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Stefanos

  • This Programme is offered in Sønderborg
  • This Programme is taught in English

"From an early age I used to disassemble everything that got into my hands and study its structure. Later on, my older brother used to experiment with batteries, dc motors and small light bulbs making various small circuits, and this is how I got interested in electronics," Stefanos says.

Three years ago, and already a Bachelor of Science graduate in Electronic Engineering, he heard the term ‘Mechatronics’ for the first time. He thought that a job that combined electronics, mechanics, control engineering and programming sounded really fascinating.

"My mind was made up. I decided to study Mechatronics; the study programme which would provide me with the knowledge necessary to build anything from simple electronic thermometers to autonomous robotic arms."

Practical experience and project work 
"
One of the many things I like about studying at the University of Southern Denmark is that we get to do a lot of practical projects; with my favourite so far being the quadcopter."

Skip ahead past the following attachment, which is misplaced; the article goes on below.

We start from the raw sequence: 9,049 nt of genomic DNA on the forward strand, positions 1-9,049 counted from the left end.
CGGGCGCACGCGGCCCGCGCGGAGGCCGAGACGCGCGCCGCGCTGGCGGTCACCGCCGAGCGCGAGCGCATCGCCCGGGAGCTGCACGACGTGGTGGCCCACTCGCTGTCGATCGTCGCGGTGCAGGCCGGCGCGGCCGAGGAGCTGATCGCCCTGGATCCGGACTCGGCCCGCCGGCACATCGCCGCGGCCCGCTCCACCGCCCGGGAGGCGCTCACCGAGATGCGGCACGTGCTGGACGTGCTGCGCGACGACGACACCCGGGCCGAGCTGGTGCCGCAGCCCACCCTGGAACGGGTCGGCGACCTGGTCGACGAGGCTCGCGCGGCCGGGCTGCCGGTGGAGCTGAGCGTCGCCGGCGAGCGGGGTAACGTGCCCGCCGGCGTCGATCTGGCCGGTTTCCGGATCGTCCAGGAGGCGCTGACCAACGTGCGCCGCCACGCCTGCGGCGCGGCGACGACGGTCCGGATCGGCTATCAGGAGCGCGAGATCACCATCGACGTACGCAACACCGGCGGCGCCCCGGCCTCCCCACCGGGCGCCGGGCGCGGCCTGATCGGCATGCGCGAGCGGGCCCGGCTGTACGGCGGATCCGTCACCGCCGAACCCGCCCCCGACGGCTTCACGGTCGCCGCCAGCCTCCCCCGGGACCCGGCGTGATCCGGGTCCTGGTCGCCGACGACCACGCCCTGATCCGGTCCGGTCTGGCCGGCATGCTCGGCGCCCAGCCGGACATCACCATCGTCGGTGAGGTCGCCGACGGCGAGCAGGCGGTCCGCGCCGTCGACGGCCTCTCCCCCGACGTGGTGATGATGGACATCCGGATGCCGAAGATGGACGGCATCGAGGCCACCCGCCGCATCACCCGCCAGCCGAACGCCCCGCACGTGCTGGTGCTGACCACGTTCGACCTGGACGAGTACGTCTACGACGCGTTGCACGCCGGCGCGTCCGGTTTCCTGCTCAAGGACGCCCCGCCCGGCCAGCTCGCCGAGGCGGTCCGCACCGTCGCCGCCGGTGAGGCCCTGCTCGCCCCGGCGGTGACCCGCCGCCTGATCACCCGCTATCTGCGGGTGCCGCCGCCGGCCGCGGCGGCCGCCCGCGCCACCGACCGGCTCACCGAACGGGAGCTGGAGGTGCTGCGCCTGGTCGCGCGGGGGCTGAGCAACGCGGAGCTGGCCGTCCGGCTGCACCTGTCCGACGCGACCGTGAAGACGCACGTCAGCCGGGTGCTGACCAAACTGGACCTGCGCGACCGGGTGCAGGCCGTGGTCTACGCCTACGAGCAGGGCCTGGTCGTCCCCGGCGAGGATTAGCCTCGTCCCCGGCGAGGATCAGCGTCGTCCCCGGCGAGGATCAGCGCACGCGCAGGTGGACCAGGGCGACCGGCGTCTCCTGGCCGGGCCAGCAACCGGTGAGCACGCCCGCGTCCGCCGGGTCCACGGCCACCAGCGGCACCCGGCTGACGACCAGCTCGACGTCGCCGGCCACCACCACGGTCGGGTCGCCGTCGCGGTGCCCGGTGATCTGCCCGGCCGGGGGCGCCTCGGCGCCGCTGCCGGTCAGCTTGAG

"For this project, we were given a toy quadcopter and we were asked to connect it to and control it through a computer. My teammates and I decided to challenge ourselves by taking it one step further. We wanted to design and build a new quadcopter from scratch and control it wirelessly, and we had the full support of the university for this," says Stefanos.

New friends
"Not only did I get to combine my electronics skills with my recently acquired knowledge in mechanics and control engineering, I also got the chance to work with three great individuals, each with a different educational and cultural background. The knowledge and ideas exchanged with these people gave me a new perspective on problem solving."

Stefanos’s next big challenge is his master thesis. The goal is to design and develop a portable monitoring device to measure a set of medical parameters indicating human condition. The device is an example of an embedded system with typical features such as mixed-signalled analogue/digital processing, low power consumption and small size. 

"This is going to be the highlight of my studies where I will have to combine all the knowledge and the experience gained in all the years of studying, and which will, hopefully, pave the way for an interesting and dynamic career," he says.